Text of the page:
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Third Sunday in Easter

“Come and have breakfast.” Jn. 21:12

Ever been betrayed?

Ever felt the pain of being abandoned, dismissed, rejected?

If you have, then you know these are experiences that often bring out the worst in us – anger, deep resentment, even rage. They even tap into that place in us that demands vengeance, that wants to hurt back, to get even.

Today’s gospel presents a scene where one might readily expect the same reactions from Jesus.

He had just been abandoned by his disciples – the same people who walked with him and talked with him; the same people who witnessed the blind seeing and the lame walking; the same people who experienced first-hand the feeding of thousands; the same people who were the first to hear the beautiful stories of a prodigal son and a good Samaritan – and so much more!

And yet, those very same people who got to know Jesus and experience the miracle of his life in a way none of us ever would – those were the same ones who abandoned Jesus when the Romans arrested him, tortured him and crucified him. They were the same ones, like Peter, who denied him, not once, but three times. The same ones, like Judas, who betrayed him.  

If all these abandonments and rejections had happened to you, how would you feel? I know how I would.

Today’s gospel story takes place right after the resurrection experience. And what is so immediately striking about it is this:

Jesus expresses none of the hurt, none of the bitterness, none of the anger and rage you and I would likely demonstrate. 

Instead, we are presented with a beautiful, serene scene; a setting in which there is not even a suggestion of hurt or anger or resentment; not even the slightest sign of “How could you have done this to me?” or “After all I’ve done for you” – none of the reproaches you and I might typically make.

Instead, what we are presented with is a scene filled with love and reconciliation and peace.

And it all begins with these welcoming words:
“Come and have breakfast.”

The disciples are stunned – not only by their discovery that “It is the Lord,” but by their own shame, their own sense of personal guilt. They know in their hearts what they have done. Now they expect the worst.

But there is no worst.

Instead, they are invited to share a meal – just like you and I, with all our guilt and shame, are invited to do this very day.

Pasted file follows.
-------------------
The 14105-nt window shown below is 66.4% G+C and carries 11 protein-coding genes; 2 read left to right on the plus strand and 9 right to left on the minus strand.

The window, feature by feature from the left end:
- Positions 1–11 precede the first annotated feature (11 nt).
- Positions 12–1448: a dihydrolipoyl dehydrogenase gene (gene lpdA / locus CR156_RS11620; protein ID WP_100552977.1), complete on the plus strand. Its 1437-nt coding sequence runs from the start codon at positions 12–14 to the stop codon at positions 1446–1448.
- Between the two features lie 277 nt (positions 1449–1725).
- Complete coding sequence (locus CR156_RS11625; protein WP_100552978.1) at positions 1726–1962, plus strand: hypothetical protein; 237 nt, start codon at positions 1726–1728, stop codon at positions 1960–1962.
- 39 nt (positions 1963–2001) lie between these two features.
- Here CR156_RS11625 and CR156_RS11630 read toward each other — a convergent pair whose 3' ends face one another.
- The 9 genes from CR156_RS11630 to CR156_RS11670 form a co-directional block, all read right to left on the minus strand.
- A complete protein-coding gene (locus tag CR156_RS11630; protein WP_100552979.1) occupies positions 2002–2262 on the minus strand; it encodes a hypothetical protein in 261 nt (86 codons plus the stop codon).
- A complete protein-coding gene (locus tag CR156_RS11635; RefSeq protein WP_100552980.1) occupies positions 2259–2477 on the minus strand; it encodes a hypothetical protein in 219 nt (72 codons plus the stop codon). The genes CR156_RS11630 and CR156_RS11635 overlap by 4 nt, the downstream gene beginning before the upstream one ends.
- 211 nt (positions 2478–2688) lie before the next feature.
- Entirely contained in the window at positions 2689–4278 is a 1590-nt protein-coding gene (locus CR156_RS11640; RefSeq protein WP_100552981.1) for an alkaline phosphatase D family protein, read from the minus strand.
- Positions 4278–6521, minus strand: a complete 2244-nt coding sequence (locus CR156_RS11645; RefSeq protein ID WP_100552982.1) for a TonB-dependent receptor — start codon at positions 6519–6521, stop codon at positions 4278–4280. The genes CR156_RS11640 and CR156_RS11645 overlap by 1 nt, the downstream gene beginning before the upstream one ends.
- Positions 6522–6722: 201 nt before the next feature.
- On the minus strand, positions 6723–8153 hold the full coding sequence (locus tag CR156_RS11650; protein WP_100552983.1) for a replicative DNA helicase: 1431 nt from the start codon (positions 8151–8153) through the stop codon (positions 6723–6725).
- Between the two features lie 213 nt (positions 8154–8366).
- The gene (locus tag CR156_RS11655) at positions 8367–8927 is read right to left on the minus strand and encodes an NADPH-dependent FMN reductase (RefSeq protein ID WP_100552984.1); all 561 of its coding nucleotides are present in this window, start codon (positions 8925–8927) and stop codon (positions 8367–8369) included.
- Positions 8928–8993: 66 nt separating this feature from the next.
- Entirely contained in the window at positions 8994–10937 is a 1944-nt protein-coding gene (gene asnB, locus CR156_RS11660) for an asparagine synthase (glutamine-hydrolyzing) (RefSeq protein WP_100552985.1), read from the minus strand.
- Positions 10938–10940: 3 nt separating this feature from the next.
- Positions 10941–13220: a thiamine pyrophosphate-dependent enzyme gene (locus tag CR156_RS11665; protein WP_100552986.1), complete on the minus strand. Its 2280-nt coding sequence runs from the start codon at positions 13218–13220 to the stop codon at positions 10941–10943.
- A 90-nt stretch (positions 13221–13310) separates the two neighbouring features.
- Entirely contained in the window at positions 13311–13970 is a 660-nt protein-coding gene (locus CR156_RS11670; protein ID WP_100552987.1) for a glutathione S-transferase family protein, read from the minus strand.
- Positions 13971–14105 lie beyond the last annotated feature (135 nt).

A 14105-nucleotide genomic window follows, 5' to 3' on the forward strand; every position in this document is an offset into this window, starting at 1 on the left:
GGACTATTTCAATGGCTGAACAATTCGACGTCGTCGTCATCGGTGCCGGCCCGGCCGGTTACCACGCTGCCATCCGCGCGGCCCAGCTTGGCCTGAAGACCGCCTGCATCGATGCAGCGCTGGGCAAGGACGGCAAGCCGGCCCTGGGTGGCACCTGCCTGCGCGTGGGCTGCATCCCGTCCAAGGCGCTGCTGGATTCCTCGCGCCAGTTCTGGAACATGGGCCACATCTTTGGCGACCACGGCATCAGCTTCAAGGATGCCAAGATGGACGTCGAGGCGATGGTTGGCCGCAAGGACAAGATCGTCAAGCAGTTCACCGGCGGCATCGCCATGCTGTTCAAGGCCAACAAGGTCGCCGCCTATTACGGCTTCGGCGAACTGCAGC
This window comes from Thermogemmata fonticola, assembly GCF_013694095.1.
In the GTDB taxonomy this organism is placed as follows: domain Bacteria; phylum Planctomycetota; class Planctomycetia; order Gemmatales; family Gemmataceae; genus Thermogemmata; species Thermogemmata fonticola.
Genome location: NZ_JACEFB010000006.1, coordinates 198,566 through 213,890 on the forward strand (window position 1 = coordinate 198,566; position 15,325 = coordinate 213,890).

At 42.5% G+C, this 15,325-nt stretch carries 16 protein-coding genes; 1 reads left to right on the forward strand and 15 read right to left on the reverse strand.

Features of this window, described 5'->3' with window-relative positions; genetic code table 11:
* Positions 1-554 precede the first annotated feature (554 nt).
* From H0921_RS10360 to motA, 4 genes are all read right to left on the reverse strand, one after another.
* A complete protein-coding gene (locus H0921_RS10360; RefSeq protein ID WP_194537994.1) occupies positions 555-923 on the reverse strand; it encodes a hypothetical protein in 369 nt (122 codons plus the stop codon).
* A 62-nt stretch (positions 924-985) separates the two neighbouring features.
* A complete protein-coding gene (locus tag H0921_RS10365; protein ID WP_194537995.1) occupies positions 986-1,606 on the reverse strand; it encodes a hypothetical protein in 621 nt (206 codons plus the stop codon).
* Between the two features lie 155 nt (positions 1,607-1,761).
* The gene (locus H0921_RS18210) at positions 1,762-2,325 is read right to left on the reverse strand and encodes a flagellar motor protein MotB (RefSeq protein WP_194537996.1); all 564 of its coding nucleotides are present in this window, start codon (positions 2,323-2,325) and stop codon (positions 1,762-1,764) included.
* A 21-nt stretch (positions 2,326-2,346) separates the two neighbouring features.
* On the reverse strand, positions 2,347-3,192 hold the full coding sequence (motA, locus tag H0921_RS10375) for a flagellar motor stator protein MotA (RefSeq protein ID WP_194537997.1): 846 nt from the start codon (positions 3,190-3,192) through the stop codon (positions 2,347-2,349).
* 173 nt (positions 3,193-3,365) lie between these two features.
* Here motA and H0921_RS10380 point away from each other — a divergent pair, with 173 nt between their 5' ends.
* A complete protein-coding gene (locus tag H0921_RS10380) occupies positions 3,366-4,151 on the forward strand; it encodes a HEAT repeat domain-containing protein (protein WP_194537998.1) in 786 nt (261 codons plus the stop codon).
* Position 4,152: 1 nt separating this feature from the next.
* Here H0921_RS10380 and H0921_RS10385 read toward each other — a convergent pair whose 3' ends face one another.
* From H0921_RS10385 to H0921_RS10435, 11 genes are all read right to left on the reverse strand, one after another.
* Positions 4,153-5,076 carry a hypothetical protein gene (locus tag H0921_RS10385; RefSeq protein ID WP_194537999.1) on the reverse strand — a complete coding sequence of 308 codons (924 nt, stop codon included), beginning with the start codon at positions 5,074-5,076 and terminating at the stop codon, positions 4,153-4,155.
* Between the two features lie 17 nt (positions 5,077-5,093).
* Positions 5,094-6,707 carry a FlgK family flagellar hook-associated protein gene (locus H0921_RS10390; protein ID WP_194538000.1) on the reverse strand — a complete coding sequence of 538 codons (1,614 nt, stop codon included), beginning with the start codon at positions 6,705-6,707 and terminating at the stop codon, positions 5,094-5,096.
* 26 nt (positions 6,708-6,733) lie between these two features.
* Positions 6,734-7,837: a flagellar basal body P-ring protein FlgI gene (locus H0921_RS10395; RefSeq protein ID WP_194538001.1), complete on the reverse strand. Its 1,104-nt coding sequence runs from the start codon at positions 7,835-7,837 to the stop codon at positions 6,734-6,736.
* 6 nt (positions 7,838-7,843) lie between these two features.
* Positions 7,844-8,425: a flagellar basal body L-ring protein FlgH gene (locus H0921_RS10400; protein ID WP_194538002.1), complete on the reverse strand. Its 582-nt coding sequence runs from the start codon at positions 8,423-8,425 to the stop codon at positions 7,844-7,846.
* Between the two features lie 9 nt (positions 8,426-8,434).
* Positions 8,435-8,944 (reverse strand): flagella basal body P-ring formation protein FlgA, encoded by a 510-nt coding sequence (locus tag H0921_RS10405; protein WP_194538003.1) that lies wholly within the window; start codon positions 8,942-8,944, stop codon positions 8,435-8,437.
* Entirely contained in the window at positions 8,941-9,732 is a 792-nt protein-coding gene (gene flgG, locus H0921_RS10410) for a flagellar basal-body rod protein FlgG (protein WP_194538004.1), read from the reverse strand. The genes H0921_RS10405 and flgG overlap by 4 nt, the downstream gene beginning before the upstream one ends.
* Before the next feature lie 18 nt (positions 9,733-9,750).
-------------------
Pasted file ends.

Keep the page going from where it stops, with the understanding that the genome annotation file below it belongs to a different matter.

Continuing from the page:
“Come and have breakfast.”

And it’s important for us to remember that there is so much more going on here than a simple meal.

Eating and drinking are metaphors for salvation through Christ. They are metaphors that tell us we can be renewed, refreshed, reinvigorated, remade into something more, something that will change us, transform us.

They tell us that we can be like Jesus, that we can become people who are no longer driven by resentment and revenge, but people who can be made over to bring reconciliation and mercy to the world around us.

That’s why we eat this meal.

That’s why we gather as a community to once again “sit on that beach” with the damaged, defeated disciples and become something more than we ever dreamed possible – people who can turn vengeance into peace, hatred into love, resentment into forgiveness.

Notice too, that this whole story begins with a very telling scene: the disciples were career fishermen, but they weren’t catching any fish.  Their everyday lives were frustrated; nothing was working for them; their means of livelihood had become meaningless and empty.

Then, out of nowhere, a man standing on the shore shouts out to them: “Cast the net over the right side of the boat and you will find something.”

And they do find something – something that overwhelms them; something that was so abundant “they were not able to pull it in.”

They found abundance. They found new life. They found hope. They found the holy in daily life.

Ultimately, they found the way God shows up in the most mundane of circumstances – not in lightning-filled explosions of clarity and wonder, but in the most ordinary of life situations.

In this story, God is found amid the simplest of things: in fishing nets and charcoal fires – and a simple meal.

Today, right now, you and I can find God in this simple meal we call the Eucharist, a word meaning “thanksgiving.” Notice there is no burning bush, no clap of thunder. What is here instead is the mundane, the everyday mingled with a miracle.

What is here is a simple invitation:
“Come and have breakfast.”

And isn’t this the sum and substance of the whole gospel? Isn’t this the good news of Jesus’ whole life in a nutshell?

Just like on the beach with the disciples long ago, isn’t this the invitation to change, to be transformed, to be made over into a different kind of person?

Isn’t this once again our opportunity to become people of mercy instead of meanness, people of forgiveness and reconciliation instead of people of vengeance and hatred?

The whole point to this Eucharistic meal, just like the one on the beach in the gospel, is to bring together each of us who have failed and come up empty like the disciples in their fishing boat, to bring together all of us who are feeling confused and unfulfilled, who are experiencing shame and guilt and heartaches of one kind or another much like the disciples in their fishing boat … to bring us all together and offer us a meal – a meal that promises abundance, renewed hope, and inner peace.

“Come and have breakfast.”
Ted Wolgamot, Psy.D.

Art by Jim Matarelli
Sister Rachel’s Quote of the Week

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